Al Jazeera Journalism Review

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Abu Ibrahim, a displaced Syrian who lives 300 metres away from his home was featured in a film about his life using virtual reality technology [Courtesy of Frontline in Focus]

Virtual reality in the newsroom - placing us in the middle of the story

Journalists can use virtual reality to get a much clearer view of what is happening on the ground during conflict or other major events. This is how it works
 

What does it mean to live in the same tent for seven years? With cold winters and hot summers, and conditions that worsen to the point that you have to sew the cloth of the torn tent in order to protect against the elements? That’s exactly what happened to one displaced Syrian child, Heba. Put on the virtual reality goggles, come with us to this tent, and listen to the story. 

This is the sort of coverage we provide at Frontline in Focus. Each time we cover stories of displacement and refugee camps for humanitarian organisations and media groups, we strive to highlight the unique aspects of each story that make it different from the others. This is what virtual reality helps us to do.

As the war in Syria enters its 11th year, written or illustrated material is no longer enough to cover it. Rather, we found that we need to transport the audience into the tent so that they realise that each tent is not the same, and that the stories of people in conflict areas are different. To this end, they can wear virtual reality goggles or watch a 360° report.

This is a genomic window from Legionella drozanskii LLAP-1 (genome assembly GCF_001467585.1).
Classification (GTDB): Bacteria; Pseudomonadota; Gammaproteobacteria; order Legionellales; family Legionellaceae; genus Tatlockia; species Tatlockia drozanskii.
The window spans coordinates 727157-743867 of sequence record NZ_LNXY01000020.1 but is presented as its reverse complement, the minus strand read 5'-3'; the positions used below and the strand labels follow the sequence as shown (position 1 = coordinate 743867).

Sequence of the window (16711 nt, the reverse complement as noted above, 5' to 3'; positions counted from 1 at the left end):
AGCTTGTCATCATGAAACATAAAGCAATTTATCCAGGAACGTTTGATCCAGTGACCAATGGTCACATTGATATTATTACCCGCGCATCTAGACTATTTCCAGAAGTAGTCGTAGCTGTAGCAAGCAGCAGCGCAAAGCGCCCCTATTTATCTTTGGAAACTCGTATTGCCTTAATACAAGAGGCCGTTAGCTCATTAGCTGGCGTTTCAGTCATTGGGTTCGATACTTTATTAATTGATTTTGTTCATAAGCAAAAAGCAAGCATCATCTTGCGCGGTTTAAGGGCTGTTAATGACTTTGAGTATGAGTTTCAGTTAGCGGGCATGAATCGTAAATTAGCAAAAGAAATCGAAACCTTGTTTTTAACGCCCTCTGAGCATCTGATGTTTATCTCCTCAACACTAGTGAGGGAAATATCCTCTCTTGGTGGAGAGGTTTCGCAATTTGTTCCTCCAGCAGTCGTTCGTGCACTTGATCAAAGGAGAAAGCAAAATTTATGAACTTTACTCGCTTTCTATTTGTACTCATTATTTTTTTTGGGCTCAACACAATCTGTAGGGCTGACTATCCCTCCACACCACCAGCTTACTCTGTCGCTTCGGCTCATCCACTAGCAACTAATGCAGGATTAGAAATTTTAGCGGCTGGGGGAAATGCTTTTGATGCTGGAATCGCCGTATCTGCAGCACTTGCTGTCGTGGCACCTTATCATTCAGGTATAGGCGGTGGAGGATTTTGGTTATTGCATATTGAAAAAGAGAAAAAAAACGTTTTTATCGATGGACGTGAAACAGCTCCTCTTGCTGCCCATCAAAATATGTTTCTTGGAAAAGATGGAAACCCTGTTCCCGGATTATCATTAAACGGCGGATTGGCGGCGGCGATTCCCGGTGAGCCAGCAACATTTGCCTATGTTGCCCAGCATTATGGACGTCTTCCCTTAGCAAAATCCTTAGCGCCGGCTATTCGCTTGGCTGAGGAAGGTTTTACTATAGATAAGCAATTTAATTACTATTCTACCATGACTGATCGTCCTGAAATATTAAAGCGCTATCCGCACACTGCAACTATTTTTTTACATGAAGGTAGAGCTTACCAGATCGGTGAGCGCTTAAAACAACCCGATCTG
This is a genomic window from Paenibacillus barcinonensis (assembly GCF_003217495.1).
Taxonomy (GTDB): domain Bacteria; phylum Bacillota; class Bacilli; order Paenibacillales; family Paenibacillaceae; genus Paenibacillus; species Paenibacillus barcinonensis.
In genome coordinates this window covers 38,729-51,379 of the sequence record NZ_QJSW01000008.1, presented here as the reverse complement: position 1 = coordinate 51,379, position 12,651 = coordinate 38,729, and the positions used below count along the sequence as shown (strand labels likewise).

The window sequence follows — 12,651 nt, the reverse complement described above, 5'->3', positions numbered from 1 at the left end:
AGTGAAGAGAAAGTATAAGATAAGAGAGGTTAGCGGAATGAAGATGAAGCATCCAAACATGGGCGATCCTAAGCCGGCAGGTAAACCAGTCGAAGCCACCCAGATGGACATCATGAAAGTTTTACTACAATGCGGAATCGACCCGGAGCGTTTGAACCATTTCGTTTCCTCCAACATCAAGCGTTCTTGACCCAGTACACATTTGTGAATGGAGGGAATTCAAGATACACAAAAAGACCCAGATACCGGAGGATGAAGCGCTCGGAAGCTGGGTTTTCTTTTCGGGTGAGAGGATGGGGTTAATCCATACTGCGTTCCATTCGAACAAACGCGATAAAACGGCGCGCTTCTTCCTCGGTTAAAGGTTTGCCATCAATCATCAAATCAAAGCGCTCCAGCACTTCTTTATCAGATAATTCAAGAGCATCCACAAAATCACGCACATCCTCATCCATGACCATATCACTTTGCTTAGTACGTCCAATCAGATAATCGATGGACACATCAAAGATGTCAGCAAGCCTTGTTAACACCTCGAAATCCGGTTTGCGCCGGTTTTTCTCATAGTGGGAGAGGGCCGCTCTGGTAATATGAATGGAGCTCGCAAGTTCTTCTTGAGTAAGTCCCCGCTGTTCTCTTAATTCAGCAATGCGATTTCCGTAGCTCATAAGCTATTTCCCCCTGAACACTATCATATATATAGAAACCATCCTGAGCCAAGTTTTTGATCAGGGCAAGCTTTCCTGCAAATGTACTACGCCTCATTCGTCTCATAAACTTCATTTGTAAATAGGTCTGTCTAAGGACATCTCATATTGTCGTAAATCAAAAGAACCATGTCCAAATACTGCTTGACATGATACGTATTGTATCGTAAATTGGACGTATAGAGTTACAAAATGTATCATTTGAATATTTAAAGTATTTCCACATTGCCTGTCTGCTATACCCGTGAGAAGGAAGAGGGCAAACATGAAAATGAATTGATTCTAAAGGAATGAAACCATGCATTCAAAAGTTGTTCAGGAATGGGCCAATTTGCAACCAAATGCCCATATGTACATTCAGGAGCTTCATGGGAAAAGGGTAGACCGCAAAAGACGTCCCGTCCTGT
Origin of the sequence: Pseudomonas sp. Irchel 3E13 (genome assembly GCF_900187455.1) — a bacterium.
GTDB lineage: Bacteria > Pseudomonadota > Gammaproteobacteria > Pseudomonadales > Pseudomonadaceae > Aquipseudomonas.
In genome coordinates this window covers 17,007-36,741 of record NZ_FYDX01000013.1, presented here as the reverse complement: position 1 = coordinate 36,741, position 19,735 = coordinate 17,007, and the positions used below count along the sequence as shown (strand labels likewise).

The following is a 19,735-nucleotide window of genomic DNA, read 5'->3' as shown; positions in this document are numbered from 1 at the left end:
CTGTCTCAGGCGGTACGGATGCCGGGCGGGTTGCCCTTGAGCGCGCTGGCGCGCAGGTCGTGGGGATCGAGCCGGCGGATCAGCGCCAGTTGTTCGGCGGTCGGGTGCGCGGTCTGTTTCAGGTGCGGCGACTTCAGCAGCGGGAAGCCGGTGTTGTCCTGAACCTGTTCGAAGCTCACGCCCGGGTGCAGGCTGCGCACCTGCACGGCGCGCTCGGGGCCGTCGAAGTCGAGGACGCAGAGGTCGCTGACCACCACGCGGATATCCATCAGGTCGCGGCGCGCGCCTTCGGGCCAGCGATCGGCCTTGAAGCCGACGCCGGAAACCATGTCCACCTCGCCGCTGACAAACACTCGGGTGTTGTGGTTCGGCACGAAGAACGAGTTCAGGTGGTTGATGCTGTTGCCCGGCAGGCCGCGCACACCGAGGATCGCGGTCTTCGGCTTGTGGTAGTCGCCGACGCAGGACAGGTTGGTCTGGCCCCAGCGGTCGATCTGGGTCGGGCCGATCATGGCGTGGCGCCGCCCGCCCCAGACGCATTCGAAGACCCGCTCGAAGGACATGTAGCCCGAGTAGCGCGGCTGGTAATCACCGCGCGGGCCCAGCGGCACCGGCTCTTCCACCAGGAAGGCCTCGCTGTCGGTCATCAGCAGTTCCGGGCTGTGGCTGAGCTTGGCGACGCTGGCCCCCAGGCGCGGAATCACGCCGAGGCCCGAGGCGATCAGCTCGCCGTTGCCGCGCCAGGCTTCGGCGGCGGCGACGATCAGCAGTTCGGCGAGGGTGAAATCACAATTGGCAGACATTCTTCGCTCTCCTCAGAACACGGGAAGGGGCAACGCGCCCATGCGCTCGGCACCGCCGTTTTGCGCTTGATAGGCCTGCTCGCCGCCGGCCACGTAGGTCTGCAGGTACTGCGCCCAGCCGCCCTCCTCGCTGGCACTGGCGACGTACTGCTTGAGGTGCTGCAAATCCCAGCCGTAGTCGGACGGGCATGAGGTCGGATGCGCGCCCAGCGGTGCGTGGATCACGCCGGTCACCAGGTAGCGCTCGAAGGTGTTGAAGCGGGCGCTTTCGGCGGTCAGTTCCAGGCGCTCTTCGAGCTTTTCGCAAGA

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Snow in a Syrian refugee camp, depicted using virtual reality technology [Courtesy of Frontline in Focus]

We can also use augmented reality technology. Augmented reality only requires a person to point their phone to a spot in their room to see and hear, for example, the story of the Syrian girl Jana who told us about her dream room while standing next to her tent. 

Virtual reality techniques can be used to transport media and humanitarian personnel to the conflict zone in Syria, helping them build their story from the ground or just simply to understand more of what is happening there.

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A Syrian refugee family featured next to their tent in a refugee camp in northern Syria - with footage shown using virtual reality technology [Courtesy of Frontline in Focus]

All they need to do is wear virtual reality goggles and, through a coordinated live broadcast, they can walk around a refugee camp or an area related to the story they’re working on and ask questions in real time. For example, one journalist living in the United States found it remarkable that some camps depend on solar energy as their primary source of energy - that journalist was only able to develop this angle to the story as a result of using virtual reality technology. 

Bridging a gap

To take part in a virtual reality “tour” of a specific area, an event is coordinated in advance with the journalist or humanitarian organisation. 

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Children playing in a refugee camp in northern Syria - footage taken using virtual reality technology [Courtesy of Frontline in Focus]